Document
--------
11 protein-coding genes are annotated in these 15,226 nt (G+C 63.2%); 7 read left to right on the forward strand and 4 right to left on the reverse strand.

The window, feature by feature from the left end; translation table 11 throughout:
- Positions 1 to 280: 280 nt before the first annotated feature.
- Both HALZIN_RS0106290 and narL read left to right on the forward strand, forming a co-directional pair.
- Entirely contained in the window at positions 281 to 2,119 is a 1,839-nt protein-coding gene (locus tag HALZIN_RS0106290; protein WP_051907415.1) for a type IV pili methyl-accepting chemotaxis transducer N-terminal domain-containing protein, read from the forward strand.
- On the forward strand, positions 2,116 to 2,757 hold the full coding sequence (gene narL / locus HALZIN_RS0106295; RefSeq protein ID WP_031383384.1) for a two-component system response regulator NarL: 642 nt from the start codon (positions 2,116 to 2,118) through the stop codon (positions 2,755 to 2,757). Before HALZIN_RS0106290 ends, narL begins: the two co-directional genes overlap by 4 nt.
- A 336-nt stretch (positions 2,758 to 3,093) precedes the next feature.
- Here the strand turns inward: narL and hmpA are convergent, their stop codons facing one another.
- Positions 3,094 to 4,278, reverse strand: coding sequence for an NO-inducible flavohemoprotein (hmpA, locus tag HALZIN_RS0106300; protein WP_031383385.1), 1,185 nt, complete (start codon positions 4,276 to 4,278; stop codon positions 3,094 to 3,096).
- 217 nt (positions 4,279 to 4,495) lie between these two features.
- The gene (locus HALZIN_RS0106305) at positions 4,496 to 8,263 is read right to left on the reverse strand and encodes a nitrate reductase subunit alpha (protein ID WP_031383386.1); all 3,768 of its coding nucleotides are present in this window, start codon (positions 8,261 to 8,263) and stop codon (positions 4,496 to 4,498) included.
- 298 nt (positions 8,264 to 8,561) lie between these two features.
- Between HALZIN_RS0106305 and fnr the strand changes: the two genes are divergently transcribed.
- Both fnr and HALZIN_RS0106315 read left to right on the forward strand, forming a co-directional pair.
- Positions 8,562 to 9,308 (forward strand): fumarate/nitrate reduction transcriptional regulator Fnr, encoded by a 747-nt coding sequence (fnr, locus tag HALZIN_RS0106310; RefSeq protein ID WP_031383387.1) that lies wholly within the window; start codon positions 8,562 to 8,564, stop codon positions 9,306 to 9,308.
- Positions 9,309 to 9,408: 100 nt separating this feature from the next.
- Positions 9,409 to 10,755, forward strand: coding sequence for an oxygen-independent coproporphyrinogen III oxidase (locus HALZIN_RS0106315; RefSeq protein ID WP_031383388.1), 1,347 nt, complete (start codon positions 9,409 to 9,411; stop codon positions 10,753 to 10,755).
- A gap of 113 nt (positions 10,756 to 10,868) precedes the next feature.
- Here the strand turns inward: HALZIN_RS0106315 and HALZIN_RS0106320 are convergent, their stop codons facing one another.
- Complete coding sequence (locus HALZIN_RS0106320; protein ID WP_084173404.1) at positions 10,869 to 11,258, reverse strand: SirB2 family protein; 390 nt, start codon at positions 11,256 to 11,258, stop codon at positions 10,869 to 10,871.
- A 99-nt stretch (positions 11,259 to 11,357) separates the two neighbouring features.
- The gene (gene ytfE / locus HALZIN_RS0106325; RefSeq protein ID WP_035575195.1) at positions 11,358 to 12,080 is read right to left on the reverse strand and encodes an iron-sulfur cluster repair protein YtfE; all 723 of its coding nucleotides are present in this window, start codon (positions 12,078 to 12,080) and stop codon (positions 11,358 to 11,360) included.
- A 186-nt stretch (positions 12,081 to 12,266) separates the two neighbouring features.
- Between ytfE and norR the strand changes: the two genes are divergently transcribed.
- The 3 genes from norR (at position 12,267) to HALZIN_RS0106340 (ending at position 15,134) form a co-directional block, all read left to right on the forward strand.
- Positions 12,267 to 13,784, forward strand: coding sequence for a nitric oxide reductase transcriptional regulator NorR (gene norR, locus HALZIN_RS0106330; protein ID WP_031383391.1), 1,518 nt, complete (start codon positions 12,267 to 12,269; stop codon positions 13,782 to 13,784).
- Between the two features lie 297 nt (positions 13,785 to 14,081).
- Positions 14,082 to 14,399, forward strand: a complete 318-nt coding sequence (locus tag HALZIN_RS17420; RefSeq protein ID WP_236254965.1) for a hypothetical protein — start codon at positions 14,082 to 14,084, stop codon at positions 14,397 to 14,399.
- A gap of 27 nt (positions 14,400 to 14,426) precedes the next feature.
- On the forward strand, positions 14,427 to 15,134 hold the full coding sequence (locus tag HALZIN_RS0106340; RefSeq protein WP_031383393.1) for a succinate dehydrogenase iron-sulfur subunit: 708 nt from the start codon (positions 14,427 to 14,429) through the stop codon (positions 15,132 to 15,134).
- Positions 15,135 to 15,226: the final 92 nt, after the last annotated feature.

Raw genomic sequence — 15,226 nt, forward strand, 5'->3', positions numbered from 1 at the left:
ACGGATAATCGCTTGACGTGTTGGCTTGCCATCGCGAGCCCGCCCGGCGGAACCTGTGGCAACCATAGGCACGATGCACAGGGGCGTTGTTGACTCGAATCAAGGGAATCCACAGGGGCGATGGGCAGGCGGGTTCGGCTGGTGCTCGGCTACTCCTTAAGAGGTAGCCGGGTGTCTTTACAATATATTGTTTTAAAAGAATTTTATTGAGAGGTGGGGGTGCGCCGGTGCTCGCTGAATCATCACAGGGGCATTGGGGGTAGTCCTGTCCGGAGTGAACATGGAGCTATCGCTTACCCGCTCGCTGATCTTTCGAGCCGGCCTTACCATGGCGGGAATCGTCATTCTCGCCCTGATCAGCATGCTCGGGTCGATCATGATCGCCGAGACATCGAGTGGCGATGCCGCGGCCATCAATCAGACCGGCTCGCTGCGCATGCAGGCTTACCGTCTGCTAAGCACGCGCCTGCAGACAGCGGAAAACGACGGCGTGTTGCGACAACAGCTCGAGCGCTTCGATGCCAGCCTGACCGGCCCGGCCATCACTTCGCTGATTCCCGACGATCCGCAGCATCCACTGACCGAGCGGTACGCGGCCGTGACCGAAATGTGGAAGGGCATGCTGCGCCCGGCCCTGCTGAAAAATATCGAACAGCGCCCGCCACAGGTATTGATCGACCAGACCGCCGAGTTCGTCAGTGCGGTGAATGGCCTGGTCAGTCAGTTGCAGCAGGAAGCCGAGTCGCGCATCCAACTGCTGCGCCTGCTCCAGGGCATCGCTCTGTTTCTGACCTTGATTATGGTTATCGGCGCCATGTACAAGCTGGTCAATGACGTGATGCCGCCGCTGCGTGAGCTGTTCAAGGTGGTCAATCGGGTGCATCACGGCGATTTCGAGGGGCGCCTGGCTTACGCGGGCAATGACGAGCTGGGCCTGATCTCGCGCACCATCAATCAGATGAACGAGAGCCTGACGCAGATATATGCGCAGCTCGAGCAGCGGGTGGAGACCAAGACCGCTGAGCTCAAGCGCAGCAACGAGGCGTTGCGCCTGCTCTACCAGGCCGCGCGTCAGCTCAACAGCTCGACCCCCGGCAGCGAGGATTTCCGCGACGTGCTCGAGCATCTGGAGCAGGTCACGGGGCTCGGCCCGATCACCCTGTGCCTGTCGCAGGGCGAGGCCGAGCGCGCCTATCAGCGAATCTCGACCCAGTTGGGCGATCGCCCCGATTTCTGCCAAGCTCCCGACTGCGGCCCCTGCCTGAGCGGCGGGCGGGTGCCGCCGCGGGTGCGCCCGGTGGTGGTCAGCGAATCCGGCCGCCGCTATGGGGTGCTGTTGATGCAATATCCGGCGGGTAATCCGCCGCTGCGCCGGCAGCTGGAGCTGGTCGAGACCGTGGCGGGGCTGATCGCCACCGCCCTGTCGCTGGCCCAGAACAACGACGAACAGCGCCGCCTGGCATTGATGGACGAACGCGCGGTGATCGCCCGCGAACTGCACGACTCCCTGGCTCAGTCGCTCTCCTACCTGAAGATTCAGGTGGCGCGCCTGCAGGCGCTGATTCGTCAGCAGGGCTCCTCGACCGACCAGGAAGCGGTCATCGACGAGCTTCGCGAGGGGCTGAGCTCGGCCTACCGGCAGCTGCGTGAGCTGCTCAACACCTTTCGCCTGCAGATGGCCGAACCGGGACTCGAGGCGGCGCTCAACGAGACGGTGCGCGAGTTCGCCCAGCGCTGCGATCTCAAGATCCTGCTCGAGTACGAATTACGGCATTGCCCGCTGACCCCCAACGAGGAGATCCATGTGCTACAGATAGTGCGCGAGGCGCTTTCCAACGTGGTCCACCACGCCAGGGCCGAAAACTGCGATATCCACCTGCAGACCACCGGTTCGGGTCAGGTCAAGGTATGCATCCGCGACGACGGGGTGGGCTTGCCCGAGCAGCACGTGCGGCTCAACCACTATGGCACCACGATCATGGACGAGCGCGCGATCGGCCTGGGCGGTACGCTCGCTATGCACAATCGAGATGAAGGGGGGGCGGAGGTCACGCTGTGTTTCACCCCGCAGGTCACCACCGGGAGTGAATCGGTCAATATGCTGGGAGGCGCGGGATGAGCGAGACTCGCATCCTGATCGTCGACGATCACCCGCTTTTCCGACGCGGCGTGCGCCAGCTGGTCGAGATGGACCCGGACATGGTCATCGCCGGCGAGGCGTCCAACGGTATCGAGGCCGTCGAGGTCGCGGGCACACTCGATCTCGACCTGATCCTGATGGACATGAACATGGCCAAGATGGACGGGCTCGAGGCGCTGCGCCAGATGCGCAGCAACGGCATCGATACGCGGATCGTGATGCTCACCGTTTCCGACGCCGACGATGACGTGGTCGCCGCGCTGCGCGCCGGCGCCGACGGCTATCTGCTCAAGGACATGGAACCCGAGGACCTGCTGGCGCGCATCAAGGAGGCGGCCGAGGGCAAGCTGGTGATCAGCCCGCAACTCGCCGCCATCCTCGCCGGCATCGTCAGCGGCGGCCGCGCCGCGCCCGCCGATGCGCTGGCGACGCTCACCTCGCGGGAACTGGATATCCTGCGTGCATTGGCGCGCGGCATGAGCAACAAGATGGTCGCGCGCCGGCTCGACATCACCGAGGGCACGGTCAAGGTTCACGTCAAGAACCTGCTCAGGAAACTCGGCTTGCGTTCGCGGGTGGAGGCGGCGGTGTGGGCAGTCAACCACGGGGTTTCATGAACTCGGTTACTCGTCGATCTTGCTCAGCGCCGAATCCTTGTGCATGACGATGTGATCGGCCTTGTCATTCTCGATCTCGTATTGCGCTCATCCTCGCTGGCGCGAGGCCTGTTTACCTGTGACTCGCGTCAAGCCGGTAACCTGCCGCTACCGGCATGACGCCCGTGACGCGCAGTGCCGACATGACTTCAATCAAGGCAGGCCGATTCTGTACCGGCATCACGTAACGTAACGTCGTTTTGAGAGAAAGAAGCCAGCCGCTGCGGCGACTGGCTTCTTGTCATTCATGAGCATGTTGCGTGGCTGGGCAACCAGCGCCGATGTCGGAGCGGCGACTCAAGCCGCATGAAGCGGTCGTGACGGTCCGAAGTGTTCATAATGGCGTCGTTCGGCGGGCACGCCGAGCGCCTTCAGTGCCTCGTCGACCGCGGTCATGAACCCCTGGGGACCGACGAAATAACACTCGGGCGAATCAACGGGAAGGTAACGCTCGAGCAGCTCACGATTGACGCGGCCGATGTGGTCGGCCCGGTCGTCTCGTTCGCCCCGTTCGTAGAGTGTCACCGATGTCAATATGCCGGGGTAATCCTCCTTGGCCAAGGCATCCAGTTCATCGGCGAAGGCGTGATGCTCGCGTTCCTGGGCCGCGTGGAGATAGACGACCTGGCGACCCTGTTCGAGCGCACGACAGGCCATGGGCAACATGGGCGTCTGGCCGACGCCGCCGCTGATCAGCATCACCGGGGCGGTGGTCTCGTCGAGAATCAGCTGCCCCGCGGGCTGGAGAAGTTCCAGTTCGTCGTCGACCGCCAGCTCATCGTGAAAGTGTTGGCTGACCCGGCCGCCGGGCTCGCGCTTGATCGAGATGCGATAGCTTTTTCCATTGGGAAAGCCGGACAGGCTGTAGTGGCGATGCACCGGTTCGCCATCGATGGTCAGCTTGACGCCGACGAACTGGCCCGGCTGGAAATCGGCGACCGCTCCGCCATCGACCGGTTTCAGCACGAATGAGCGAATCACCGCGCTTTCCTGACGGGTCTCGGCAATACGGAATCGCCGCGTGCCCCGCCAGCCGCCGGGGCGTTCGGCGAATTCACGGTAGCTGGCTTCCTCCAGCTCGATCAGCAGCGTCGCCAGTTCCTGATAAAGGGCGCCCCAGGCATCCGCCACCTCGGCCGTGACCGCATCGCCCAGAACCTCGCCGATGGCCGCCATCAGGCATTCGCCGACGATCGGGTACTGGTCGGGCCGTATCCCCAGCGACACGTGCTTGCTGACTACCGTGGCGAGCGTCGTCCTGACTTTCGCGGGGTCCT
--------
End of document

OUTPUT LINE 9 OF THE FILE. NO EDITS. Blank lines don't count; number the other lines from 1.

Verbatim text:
- Positions 3,094 to 4,278, reverse strand: coding sequence for an NO-inducible flavohemoprotein (hmpA, locus tag HALZIN_RS0106300; protein WP_031383385.1), 1,185 nt, complete (start codon positions 4,276 to 4,278; stop codon positions 3,094 to 3,096).